President Nicolas Maduro, who took power when Chavez died in 2013, inherited an economy that was a shambles and tenuous support among elites and the public. In desperation, he parceled out patronage. The military, with which he had less sway than his predecessor, got control of lucrative drug and food trades, as well as gold mining.
Unable to pay for subsidies and welfare programmes, Maduro printed more money. When this drove up inflation, making basic goods unaffordable, he instituted price controls and fixed the currency exchange rate.
This made many imports prohibitively expensive. Businesses shut down. Maduro printed more money, and inflation grew again. Food became scarce. Unrest deepened, and Maduro’s survival grew more contingent on handouts he could not afford. This cycle destroyed Venezuela’s economy.
It also worsened street violence. With government stores empty, black markets mushroomed. Colectivos, less reliant on government support, took command of the informal economy in some areas. They grew more violent and harder to rein in.
Maduro tried to restore order in 2015, deploying heavily armed police and military units. But the operations became “blood baths”, Velasco says. Many officers turned to criminality themselves.
The political system, after years of erosion, has become a hybrid of democratic and authoritarian features – a highly unstable mix. Its internal rules can shift day to day. Rival power centres compete fiercely for control. Such systems have proved far likelier to experience a coup or collapse.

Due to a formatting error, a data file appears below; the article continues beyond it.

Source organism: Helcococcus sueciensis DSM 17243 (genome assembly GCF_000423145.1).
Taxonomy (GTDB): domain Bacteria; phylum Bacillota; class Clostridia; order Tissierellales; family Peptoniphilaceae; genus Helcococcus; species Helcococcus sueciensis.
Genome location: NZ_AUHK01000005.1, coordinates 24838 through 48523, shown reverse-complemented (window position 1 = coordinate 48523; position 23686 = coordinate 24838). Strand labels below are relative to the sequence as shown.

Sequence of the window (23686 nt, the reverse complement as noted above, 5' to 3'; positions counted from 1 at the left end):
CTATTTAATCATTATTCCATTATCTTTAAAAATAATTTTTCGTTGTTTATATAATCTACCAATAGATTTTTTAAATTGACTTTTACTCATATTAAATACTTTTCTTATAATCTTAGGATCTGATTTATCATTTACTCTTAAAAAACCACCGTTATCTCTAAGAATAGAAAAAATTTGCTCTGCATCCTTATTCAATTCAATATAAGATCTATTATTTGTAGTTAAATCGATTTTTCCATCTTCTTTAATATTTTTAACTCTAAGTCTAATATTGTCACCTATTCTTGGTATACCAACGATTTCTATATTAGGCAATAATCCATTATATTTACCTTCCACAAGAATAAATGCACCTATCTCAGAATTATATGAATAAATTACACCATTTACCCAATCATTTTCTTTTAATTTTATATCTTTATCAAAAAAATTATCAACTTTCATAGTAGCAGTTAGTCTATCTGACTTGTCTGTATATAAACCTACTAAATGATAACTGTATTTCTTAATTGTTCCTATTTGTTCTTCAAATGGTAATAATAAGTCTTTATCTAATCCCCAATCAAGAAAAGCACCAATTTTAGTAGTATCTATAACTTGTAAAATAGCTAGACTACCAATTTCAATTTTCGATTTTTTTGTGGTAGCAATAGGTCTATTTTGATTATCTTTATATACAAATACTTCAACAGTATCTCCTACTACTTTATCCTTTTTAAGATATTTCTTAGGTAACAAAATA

Maduro has struggled, as leaders of such hybrid systems often do, to assert control. Without Chavez’s personal connections or deep pockets, he has little leverage with authoritarian elements dominated by political and military elites. Because he is deeply unpopular, his hold over democratic institutions may be even weaker.
After opposition groups won control of the legislature in 2015, tension between those two systems exploded into outright conflict. The supreme court, stacked with loyalists, briefly sought to dissolve the legislature’s powers. This month, Maduro said he might seek a new constitution.
Venezuela’s paradox, Levitsky says, is that the government is too authoritarian to coexist with democratic institutions, but too weak to abolish them without risking collapse.
Protesters have spilled into streets, but appear deadlocked with security forces and colectivos. Francisco Toro, a Venezuelan political scientist, says it is unclear whose side the military would take if called to intervene. With neither side able to exert control, little in the way of an economy or public order to take over, and a political system seemingly unable to break or bend, Venezuela has brought itself from wealth and democracy to the brink of collapse.
© New York Times